Coenzyme Q10 for Gulf War Illness
Posted July 19, 2012
Dr. Beatrice Golomb - University of California, San Diego

Dr. Beatrice Golomb Coenzyme Q10 (Q10) is a vitamin-like antioxidant, naturally produced in human cells and important for cellular energy production. Unfortunately, natural Q10 levels can be inadequate to meet the needs of those with increased "oxidative stress", a build-up of free oxygen radicals, or impaired energy production. This condition could describe thousands of veterans who served in the 1990-91 Persian Gulf War, and are now suffering with Gulf War Illness (GWI).

Dr. Beatrice Golomb and a research team at the University of California at San Diego recently completed a 3-1/2 year study involving 46 veterans with GWI that examined the benefits of daily Q10 administration. Dr. Golomb hypothesized that mitochondrial dysfunction, which is linked to cellular energy production, might contribute to GWI symptoms, and sought to examine whether Q10 supplements conferred benefit to overall health and symptoms in GWI. Two dose levels (100mg/day and 300mg/day) were compared to each other and against placebo treatment, and subjects were treated for 3-month periods in a "cross-over" design (i.e. successive treatment then placebo periods). Self-rated responses for overall health and symptom-based questionnaires were used as study outcome measures.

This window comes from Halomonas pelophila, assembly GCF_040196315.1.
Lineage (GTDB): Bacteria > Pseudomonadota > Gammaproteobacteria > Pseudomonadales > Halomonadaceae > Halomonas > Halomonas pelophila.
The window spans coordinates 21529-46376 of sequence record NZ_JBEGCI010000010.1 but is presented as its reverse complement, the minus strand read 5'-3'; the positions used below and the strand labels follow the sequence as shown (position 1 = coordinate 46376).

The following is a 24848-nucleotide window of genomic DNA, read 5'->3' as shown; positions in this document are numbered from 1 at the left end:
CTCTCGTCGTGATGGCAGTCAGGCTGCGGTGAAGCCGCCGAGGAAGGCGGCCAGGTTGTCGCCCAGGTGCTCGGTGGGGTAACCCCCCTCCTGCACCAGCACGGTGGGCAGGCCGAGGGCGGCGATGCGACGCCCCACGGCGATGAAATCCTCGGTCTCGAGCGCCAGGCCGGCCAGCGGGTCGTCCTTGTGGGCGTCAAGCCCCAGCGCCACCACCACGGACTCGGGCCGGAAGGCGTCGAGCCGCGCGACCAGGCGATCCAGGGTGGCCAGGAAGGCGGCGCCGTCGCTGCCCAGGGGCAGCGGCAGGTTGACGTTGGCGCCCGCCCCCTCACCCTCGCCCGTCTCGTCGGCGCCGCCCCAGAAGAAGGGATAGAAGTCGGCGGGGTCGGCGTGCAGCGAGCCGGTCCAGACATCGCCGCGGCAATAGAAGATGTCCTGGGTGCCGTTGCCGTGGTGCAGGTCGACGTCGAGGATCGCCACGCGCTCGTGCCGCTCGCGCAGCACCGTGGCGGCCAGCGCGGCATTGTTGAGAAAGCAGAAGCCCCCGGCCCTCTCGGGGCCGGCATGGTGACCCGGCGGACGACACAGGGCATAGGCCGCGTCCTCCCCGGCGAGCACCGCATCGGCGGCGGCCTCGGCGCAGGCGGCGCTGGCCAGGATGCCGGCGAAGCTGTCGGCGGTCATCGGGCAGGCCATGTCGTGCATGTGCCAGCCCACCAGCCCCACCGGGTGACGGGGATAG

The presence of carry-over effects confounded analysis of the intended cross-over design, however, analysis of the first 3-month treatment period, which by itself represented a randomized, double-blind, placebo-controlled parallel design study, the 'gold standard' for randomized trials, remained valid. Results demonstrated that Q10 at 100mg led to significant benefit to Gulf War symptoms as well as improved physical function when compared to placebo. Study outcomes were assessed by examining effects from the 20 health symptoms most commonly reported by study participants. These symptoms spanned categories including fatigue, mood, cognition, muscle function, pain, skin, and autonomic symptoms, and with each included symptom present in at least half of the veterans. Not only was benefit to the summed score significant with Q10 at 100mg, but the direction of difference for Q10 at 100mg vs. placebo was favorable for every one of the 20 symptoms - an event that would be highly unlikely by chance (less than one in a million).

These findings provide important preliminary information on effect size and variance relative to self-rated health which could inform a larger trial of Q10 at 100mg better powered to show benefit to global self-rated health - and affirm benefits to Gulf War symptoms.

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